Bad arguments have been proliferating in the wake of this week’s Citizens United case, which struck down restrictions on political expenditures by corporations and unions. The opinion leaves in place limits on campaign donations, but frees up corporations and unions to spend as much as they like to disseminate political messages. Here is a rogue’s gallery of the most common arguments I’ve heard against the holding, followed by brief explanations of their profound misguidedness.
1) This 5–4 decision is a blatant example of judicial activism, and conservatives are hypocritical for supporting it.
Judicial activism occurs when judges abandon constitutional or statutory meaning and impose their policy preferences instead. A decision that faithfully applies the First Amendment is not activism but rather a proper exercise of the judicial responsibility to keep Congress within its constitutional bounds. The government argued in Citizens United that it had the power to outlaw books and movies produced by unions and corporations, both non-profit and for-profit, if they included even a single line addressing an election or a political issue. Such blatant censorship of core political speech falls well within the text and original meaning of the First Amendment, which supported an open marketplace of ideas by declaring in broad terms that “Congress shall make no law . . . abridging the freedom of speech.” Contrast this with the paradigmatic examples of left-wing judicial activism, which have manufactured a host of “fundamental” rights without anything resembling such a clear textual basis.
2) Political expenditures are not “speech” and should not be protected under the First Amendment.
The force of this seductive argument evaporates upon the realization that spending money is an indispensable component of effective political speech, especially when it involves any audience above a trivial size. If the government could ban expenditures related to speech, it could easily circumvent the First Amendment simply by targeting the necessary funding underlying any communication. Imagine the New York Times being prohibited from paying for its writers, production, advertising, and distribution. Wonderful as this might sound in some of its particulars, you can see how the paper’s right to free expression might be crimped. And so it goes for any person or group wishing to disseminate a political message through print or broadcast media, which is why the Court has properly subsumed the right to political expenditures within the right to free speech.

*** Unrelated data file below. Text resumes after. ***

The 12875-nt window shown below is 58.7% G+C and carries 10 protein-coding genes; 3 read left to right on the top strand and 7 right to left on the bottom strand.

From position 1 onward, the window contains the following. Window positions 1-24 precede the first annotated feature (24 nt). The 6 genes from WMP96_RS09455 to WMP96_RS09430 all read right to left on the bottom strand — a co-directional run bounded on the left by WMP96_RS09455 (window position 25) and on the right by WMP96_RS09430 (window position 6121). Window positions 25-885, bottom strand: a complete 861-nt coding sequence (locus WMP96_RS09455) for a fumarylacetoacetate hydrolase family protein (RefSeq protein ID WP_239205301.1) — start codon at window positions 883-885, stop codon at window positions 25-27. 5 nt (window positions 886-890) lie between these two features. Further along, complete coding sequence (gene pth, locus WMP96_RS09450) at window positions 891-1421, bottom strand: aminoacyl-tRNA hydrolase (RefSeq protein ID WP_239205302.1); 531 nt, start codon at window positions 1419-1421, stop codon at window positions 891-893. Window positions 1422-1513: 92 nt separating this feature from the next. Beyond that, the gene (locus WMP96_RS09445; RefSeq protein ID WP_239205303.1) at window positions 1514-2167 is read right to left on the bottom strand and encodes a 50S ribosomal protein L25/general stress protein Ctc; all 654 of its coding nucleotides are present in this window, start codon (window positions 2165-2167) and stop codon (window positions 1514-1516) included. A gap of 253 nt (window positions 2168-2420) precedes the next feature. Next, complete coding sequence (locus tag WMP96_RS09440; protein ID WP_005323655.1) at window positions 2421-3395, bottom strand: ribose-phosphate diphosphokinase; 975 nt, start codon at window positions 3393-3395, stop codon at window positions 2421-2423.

3) The protections of the Free Speech Clause properly apply only to individuals, not corporations.
Justice Scalia dispatched with this argument nicely in his concurring opinion by pointing out that the First Amendment has long been extended beyond isolated individuals to groups and associations whose members gather for a wide variety of purposes ranging from political to commercial. The Democratic party, the Sierra Club, and the New York Times aren’t individuals, but their speech nonetheless falls under the umbrella of First Amendment protection. But the formalistic obsession with whether a corporation should have the legal status of a “person” with a “right” to free speech quite misses the substantive issues at stake, which concern how the principle of free expression should be applied to the political speech of certain types of social groups. In particular, is there something uniquely harmful and/or unworthy of protection about political messages that come from corporations and unions, as opposed to, say, rich individuals, persuasive writers, or charismatic demagogues? Which brings us to our next point:
4) A deluge of corporate and union speech will corrupt the democratic process.